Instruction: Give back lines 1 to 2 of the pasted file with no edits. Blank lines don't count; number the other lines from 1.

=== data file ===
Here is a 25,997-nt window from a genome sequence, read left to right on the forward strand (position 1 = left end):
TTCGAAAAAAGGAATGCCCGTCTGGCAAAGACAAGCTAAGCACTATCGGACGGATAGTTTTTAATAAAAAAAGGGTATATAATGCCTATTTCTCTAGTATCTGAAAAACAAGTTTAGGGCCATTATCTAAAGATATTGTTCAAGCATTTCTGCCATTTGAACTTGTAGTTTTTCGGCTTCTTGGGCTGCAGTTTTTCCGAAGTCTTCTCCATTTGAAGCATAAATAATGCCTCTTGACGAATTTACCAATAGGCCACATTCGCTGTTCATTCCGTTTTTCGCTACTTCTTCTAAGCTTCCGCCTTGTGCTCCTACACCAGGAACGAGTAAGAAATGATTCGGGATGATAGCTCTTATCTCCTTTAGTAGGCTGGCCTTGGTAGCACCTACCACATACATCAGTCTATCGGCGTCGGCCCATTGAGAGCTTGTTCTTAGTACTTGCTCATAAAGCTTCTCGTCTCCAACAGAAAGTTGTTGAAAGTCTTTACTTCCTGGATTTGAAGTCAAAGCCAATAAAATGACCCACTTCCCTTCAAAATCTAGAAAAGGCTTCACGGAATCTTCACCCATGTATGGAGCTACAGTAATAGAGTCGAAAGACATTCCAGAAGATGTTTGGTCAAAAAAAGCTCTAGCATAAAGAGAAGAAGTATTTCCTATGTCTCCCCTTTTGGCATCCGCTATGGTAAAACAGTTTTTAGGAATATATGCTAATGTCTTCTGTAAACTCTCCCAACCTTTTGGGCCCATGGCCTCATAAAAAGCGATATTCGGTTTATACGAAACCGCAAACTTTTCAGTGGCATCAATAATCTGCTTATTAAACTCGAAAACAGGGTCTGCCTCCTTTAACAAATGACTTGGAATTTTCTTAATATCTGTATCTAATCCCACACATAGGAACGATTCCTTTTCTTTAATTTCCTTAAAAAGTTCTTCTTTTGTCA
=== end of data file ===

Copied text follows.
Here is a 25,997-nt window from a genome sequence, read left to right on the forward strand (position 1 = left end):
TTCGAAAAAAGGAATGCCCGTCTGGCAAAGACAAGCTAAGCACTATCGGACGGATAGTTTTTAATAAAAAAAGGGTATATAATGCCTATTTCTCTAGTATCTGAAAAACAAGTTTAGGGCCATTATCTAAAGATATTGTTCAAGCATTTCTGCCATTTGAACTTGTAGTTTTTCGGCTTCTTGGGCTGCAGTTTTTCCGAAGTCTTCTCCATTTGAAGCATAAATAATGCCTCTTGACGAATTTACCAATAGGCCACATTCGCTGTTCATTCCGTTTTTCGCTACTTCTTCTAAGCTTCCGCCTTGTGCTCCTACACCAGGAACGAGTAAGAAATGATTCGGGATGATAGCTCTTATCTCCTTTAGTAGGCTGGCCTTGGTAGCACCTACCACATACATCAGTCTATCGGCGTCGGCCCATTGAGAGCTTGTTCTTAGTACTTGCTCATAAAGCTTCTCGTCTCCAACAGAAAGTTGTTGAAAGTCTTTACTTCCTGGATTTGAAGTCAAAGCCAATAAAATGACCCACTTCCCTTCAAAATCTAGAAAAGGCTTCACGGAATCTTCACCCATGTATGGAGCTACAGTAATAGAGTCGAAAGACATTCCAGAAGATGTTTGGTCAAAAAAAGCTCTAGCATAAAGAGAAGAAGTATTTCCTATGTCTCCCCTTTTGGCATCCGCTATGGTAAAACAGTTTTTAGGAATATATGCTAATGTCTTCTGTAAACTCTCCCAACCTTTTGGGCCCATGGCCTCATAAAAAGCGATATTCGGTTTATACGAAACCGCAAACTTTTCAGTGGCATCAATAATCTGCTTATTAAACTCGAAAACAGGGTCTGCCTCCTTTAACAAATGACTTGGAATTTTCTTAATATCTGTATCTAATCCCACACATAGGAACGATTCCTTTTCTTTAATTTCCTTAAAAAGTTCTTCTTTTGTCA